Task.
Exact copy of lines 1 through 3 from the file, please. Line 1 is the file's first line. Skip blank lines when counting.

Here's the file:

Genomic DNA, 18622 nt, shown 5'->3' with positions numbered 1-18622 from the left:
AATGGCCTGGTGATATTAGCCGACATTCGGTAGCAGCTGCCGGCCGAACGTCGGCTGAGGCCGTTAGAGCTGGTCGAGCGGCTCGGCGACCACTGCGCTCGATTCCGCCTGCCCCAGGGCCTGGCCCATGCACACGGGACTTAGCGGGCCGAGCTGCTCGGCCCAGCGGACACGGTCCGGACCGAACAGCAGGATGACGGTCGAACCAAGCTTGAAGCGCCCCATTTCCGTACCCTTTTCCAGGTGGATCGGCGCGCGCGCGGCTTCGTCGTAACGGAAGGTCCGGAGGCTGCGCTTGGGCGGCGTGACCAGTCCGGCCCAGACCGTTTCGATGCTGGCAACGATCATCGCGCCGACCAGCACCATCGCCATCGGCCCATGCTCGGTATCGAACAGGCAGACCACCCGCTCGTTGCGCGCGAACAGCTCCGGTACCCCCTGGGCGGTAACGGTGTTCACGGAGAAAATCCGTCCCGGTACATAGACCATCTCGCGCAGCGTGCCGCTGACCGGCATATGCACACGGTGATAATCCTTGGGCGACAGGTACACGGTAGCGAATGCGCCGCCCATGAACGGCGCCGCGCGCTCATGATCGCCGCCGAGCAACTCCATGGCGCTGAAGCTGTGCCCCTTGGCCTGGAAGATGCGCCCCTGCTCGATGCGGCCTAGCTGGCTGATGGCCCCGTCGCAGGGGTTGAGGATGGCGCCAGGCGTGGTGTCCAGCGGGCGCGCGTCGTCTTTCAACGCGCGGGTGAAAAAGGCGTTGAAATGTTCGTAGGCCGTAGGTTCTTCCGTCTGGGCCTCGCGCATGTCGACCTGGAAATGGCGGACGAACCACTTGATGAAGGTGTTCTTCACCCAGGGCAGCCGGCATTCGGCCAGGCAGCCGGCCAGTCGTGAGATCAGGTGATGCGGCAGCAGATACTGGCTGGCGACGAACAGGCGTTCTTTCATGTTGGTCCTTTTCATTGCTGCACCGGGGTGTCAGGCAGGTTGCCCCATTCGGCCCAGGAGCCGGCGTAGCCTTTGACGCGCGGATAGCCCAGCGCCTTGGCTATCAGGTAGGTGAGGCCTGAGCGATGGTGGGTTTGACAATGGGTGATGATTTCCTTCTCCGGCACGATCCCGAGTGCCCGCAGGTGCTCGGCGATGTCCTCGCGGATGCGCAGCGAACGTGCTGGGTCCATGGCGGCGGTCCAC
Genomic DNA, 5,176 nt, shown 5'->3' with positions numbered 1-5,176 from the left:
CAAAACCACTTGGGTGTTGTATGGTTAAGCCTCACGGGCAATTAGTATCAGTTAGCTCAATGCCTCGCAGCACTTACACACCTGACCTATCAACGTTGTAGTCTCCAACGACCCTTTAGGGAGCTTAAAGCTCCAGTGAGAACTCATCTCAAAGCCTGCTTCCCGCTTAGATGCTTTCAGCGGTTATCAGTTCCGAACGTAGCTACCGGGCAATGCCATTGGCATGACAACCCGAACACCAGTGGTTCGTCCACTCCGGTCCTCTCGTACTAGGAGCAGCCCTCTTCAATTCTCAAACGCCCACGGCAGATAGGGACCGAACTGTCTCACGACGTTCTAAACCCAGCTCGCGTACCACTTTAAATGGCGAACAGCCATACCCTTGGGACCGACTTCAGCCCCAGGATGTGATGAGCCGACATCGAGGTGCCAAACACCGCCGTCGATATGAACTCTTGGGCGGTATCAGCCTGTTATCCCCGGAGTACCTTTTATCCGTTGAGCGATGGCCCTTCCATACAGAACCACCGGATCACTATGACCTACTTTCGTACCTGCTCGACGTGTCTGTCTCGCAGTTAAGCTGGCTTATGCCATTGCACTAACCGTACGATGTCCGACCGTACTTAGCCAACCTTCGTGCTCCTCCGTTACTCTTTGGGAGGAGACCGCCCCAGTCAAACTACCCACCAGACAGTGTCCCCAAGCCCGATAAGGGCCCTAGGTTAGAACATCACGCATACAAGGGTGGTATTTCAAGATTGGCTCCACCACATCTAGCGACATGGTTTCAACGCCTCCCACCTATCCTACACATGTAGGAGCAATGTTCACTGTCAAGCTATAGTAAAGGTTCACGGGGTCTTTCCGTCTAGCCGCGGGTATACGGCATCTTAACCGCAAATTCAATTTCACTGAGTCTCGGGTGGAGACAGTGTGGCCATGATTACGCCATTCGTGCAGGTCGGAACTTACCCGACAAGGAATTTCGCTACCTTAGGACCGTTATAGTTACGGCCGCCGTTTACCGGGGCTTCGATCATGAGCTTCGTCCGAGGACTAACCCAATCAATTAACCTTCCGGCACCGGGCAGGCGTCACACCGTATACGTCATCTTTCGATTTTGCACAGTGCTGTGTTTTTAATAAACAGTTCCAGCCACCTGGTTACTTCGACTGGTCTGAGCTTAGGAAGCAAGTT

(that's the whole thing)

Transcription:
Genomic DNA, 18622 nt, shown 5'->3' with positions numbered 1-18622 from the left:
AATGGCCTGGTGATATTAGCCGACATTCGGTAGCAGCTGCCGGCCGAACGTCGGCTGAGGCCGTTAGAGCTGGTCGAGCGGCTCGGCGACCACTGCGCTCGATTCCGCCTGCCCCAGGGCCTGGCCCATGCACACGGGACTTAGCGGGCCGAGCTGCTCGGCCCAGCGGACACGGTCCGGACCGAACAGCAGGATGACGGTCGAACCAAGCTTGAAGCGCCCCATTTCCGTACCCTTTTCCAGGTGGATCGGCGCGCGCGCGGCTTCGTCGTAACGGAAGGTCCGGAGGCTGCGCTTGGGCGGCGTGACCAGTCCGGCCCAGACCGTTTCGATGCTGGCAACGATCATCGCGCCGACCAGCACCATCGCCATCGGCCCATGCTCGGTATCGAACAGGCAGACCACCCGCTCGTTGCGCGCGAACAGCTCCGGTACCCCCTGGGCGGTAACGGTGTTCACGGAGAAAATCCGTCCCGGTACATAGACCATCTCGCGCAGCGTGCCGCTGACCGGCATATGCACACGGTGATAATCCTTGGGCGACAGGTACACGGTAGCGAATGCGCCGCCCATGAACGGCGCCGCGCGCTCATGATCGCCGCCGAGCAACTCCATGGCGCTGAAGCTGTGCCCCTTGGCCTGGAAGATGCGCCCCTGCTCGATGCGGCCTAGCTGGCTGATGGCCCCGTCGCAGGGGTTGAGGATGGCGCCAGGCGTGGTGTCCAGCGGGCGCGCGTCGTCTTTCAACGCGCGGGTGAAAAAGGCGTTGAAATGTTCGTAGGCCGTAGGTTCTTCCGTCTGGGCCTCGCGCATGTCGACCTGGAAATGGCGGACGAACCACTTGATGAAGGTGTTCTTCACCCAGGGCAGCCGGCATTCGGCCAGGCAGCCGGCCAGTCGTGAGATCAGGTGATGCGGCAGCAGATACTGGCTGGCGACGAACAGGCGTTCTTTCATGTTGGTCCTTTTCATTGCTGCACCGGGGTGTCAGGCAGGTTGCCCCATTCGGCCCAGGAGCCGGCGTAGCCTTTGACGCGCGGATAGCCCAGCGCCTTGGCTATCAGGTAGGTGAGGCCTGAGCGATGGTGGGTTTGACAATGGGTGATGATTTCCTTCTCCGGCACGATCCCGAGTGCCCGCAGGTGCTCGGCGATGTCCTCGCGGATGCGCAGCGAACGTGCTGGGTCCATGGCGGCGGTCCAC
Genomic DNA, 5,176 nt, shown 5'->3' with positions numbered 1-5,176 from the left: